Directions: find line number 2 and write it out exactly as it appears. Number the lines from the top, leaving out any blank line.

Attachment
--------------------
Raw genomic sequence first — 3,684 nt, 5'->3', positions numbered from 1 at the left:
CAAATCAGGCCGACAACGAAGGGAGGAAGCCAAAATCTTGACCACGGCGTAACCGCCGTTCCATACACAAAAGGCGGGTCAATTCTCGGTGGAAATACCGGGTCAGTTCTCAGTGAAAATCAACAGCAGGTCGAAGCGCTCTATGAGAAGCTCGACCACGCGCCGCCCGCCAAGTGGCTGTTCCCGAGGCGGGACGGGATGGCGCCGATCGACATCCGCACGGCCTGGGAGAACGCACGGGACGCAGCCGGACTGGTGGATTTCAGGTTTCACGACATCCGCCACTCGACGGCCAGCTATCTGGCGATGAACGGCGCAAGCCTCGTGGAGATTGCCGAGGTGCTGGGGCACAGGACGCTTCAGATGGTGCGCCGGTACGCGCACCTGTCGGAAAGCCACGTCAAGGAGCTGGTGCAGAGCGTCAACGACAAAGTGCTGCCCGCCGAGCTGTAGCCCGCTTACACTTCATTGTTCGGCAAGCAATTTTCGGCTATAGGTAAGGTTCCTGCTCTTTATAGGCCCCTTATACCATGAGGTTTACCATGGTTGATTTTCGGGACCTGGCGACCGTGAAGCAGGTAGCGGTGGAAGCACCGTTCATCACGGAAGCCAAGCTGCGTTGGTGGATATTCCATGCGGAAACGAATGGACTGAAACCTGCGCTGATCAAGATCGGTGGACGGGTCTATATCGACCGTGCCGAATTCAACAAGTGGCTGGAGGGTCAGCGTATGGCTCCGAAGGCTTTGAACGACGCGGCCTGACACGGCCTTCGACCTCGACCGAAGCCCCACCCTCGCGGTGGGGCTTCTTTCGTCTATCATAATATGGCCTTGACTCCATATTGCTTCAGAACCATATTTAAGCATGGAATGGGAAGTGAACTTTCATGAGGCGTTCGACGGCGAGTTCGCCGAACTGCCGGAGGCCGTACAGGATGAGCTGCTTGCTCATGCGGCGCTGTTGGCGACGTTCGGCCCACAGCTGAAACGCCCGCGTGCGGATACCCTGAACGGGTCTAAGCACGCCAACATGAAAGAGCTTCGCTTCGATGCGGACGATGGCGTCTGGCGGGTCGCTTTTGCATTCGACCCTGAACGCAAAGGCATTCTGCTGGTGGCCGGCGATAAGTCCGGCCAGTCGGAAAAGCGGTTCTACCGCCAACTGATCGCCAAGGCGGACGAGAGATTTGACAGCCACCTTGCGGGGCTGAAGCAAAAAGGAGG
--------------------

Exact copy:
CAAATCAGGCCGACAACGAAGGGAGGAAGCCAAAATCTTGACCACGGCGTAACCGCCGTTCCATACACAAAAGGCGGGTCAATTCTCGGTGGAAATACCGGGTCAGTTCTCAGTGAAAATCAACAGCAGGTCGAAGCGCTCTATGAGAAGCTCGACCACGCGCCGCCCGCCAAGTGGCTGTTCCCGAGGCGGGACGGGATGGCGCCGATCGACATCCGCACGGCCTGGGAGAACGCACGGGACGCAGCCGGACTGGTGGATTTCAGGTTTCACGACATCCGCCACTCGACGGCCAGCTATCTGGCGATGAACGGCGCAAGCCTCGTGGAGATTGCCGAGGTGCTGGGGCACAGGACGCTTCAGATGGTGCGCCGGTACGCGCACCTGTCGGAAAGCCACGTCAAGGAGCTGGTGCAGAGCGTCAACGACAAAGTGCTGCCCGCCGAGCTGTAGCCCGCTTACACTTCATTGTTCGGCAAGCAATTTTCGGCTATAGGTAAGGTTCCTGCTCTTTATAGGCCCCTTATACCATGAGGTTTACCATGGTTGATTTTCGGGACCTGGCGACCGTGAAGCAGGTAGCGGTGGAAGCACCGTTCATCACGGAAGCCAAGCTGCGTTGGTGGATATTCCATGCGGAAACGAATGGACTGAAACCTGCGCTGATCAAGATCGGTGGACGGGTCTATATCGACCGTGCCGAATTCAACAAGTGGCTGGAGGGTCAGCGTATGGCTCCGAAGGCTTTGAACGACGCGGCCTGACACGGCCTTCGACCTCGACCGAAGCCCCACCCTCGCGGTGGGGCTTCTTTCGTCTATCATAATATGGCCTTGACTCCATATTGCTTCAGAACCATATTTAAGCATGGAATGGGAAGTGAACTTTCATGAGGCGTTCGACGGCGAGTTCGCCGAACTGCCGGAGGCCGTACAGGATGAGCTGCTTGCTCATGCGGCGCTGTTGGCGACGTTCGGCCCACAGCTGAAACGCCCGCGTGCGGATACCCTGAACGGGTCTAAGCACGCCAACATGAAAGAGCTTCGCTTCGATGCGGACGATGGCGTCTGGCGGGTCGCTTTTGCATTCGACCCTGAACGCAAAGGCATTCTGCTGGTGGCCGGCGATAAGTCCGGCCAGTCGGAAAAGCGGTTCTACCGCCAACTGATCGCCAAGGCGGACGAGAGATTTGACAGCCACCTTGCGGGGCTGAAGCAAAAAGGAGG